Kudos to Mattheij for making this offer and standing up for what’s right, though it’s simply ridiculous that he even needs to do this in the first place.

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Companies: acacia, joao control

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Comments on “Early Inventor Of Streaming Video Wants To Help Fight Off Video Streaming Patent Trolls”

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38 Comments
Ronald J Riley (profile) says:

Re: Evidence?

Searching US Patents Text Collection…

Results of Search in US Patents Text Collection db for:
IN/Jacques AND IN/Mattheij: 0 patents.

The question is did his work rise to the level of inventorship? Are these claims similar to Mike Masnick’s?

Coding software may rise to the level of producing an invention, but most programmers are not that creative. Combining others inventions may rise to the level of invention, but those that do usually are minor incremental advances and often low value.

If he had produced an actual invention and he had taught the invention via a patent he might have had leverage and made money, but since he did not teach he finds himself in this situation.

Attorneys do end up with all the money. Typically they receive 30% to 40% of the net after expenses are deducted. As a rule inventors see 40% to 50% of the gross judgement.

It is a fact that inventors would not see any return without their patents and a few good attorneys in tow. It should not be this way, but that is the reality.

Like many, perhaps most TechDIRT readers, big companies usually feel they have an inalienable right to take inventions.

Producing inventions is expensive and time consuming, as in a decade or two. They often are the most expensive investment and asset an inventor owns. Their costs usually exceed the value of all the inventor’s other assets.

Ronald J. Riley,

Affiliations:
President – http://www.PIAUSA.org – RJR at PIAUSA.org
Executive Director – http://www.InventorEd.org – RJR at InvEd.org
Senior Fellow – http://www.PatentPolicy.org
President – Alliance for American Innovation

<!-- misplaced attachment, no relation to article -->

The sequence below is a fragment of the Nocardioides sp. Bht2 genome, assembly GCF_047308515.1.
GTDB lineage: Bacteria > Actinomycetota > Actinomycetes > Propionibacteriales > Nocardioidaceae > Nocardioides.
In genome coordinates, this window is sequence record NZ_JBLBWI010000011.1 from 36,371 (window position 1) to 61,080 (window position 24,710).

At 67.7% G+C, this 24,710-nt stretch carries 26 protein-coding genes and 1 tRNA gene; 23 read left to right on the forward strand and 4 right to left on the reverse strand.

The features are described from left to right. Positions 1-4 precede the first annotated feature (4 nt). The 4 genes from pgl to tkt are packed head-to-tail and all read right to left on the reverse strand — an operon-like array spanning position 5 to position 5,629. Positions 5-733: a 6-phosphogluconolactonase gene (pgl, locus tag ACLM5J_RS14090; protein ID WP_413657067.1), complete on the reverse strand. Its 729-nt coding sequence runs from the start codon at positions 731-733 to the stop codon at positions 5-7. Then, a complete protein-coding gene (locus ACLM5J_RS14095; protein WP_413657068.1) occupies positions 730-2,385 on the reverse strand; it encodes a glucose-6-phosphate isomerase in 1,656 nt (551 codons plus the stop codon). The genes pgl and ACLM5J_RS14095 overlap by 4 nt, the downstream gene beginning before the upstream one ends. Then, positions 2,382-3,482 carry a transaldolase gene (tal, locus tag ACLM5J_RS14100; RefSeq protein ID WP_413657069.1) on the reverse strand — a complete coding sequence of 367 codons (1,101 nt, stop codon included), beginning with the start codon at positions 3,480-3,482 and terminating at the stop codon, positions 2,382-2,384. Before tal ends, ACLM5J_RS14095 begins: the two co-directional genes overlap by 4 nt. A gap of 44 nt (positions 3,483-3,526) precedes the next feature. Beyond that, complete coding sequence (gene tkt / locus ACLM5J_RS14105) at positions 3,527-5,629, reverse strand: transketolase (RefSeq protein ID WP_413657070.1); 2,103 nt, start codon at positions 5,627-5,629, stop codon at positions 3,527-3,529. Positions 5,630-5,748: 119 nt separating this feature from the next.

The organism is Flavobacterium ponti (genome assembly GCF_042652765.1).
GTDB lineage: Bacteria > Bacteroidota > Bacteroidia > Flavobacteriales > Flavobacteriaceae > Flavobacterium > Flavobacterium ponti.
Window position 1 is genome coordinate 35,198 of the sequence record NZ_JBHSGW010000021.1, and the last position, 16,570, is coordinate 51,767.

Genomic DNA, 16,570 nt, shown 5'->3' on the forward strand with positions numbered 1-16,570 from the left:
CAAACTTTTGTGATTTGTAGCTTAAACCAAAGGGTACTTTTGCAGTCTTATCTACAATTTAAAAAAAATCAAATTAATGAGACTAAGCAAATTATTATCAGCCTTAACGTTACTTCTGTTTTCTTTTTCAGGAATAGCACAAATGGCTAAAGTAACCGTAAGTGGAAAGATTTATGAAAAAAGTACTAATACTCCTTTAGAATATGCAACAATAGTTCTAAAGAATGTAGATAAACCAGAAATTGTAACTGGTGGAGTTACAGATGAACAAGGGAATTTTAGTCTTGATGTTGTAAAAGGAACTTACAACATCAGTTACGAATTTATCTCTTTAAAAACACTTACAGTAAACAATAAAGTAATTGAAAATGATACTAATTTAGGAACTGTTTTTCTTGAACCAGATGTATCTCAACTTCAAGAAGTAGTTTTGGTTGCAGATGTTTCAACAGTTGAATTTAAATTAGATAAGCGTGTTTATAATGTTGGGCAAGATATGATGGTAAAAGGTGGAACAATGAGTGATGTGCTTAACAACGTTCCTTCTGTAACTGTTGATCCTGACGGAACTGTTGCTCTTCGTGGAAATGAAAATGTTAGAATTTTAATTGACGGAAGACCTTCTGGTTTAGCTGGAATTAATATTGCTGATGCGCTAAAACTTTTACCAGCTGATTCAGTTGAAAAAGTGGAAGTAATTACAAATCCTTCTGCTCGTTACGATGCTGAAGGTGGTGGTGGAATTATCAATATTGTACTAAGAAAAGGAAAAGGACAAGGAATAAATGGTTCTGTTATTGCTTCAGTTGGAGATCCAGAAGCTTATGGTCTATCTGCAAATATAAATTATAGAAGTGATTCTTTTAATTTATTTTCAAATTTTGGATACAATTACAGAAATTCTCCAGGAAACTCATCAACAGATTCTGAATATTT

Caretaker of Intellectual Property Creators on behalf of deceased founder Paul Heckel
Michigan * Washington, DC
Direct 810-597-0194 * 202-318-1595 – 9 am to 8 pm EST.

G Thompson (profile) says:

Re: Re: Evidence?

This statement from yourself, as the actual President of whatever you are, Is exactly the reason why the USA is currently undergoing the dubious honour of becoming obsolete when it comes to actually creating anything new or unique.

The other 95% of the planet actually understands that not everything requires patents, not everything is about the money nor profit nor whatever else you call your ‘deity’, and not everything is only good if somehow ‘invented’ by the USofA.

The US used to be a major leader of innovation and ideas. Sadly for your own economy and brain-trust this has become over time basically pointless and few and far between. And your statement basically shows why.

Ronald J Riley (profile) says:

Re: Re: Re: Evidence?

“The other 95% of the planet actually understands that not everything requires patents”
“The US used to be a major leader of innovation and ideas.”

The US is still a leader in producing inventions but large transnational companies are trying to make sure that they are the only ones who get to milk the cow.

Most of America’s problems are related to crooked banking and transnational invention thieves.

It is my hope that the public will eventually fix political corruption problems by tossing most incumbent politicians out and replacing them with independents. A combination of banking ripoffs of the public and allowing transnationals to steal inventions from small business is killing job creation, and that is likely to cause drastic political change.

And yes, most everything is driven by profit for it is profit which allows us to have time and resources to be able to invent.

Many cultures are so rigid that they pretty much kill the ability of their people to invent.

Mike Masnick (profile) says:

Re: Re: Evidence?

If he had produced an actual invention and he had taught the invention via a patent he might have had leverage and made money, but since he did not teach he finds himself in this situation.

Um. You do realize that (a) he’s so far been winning these fights and (b) he’s been making money with this invention since he first created it.

Facts: not one of RJR’s strong suits.

Ronald J Riley (profile) says:

Re: Re: Re: Evidence?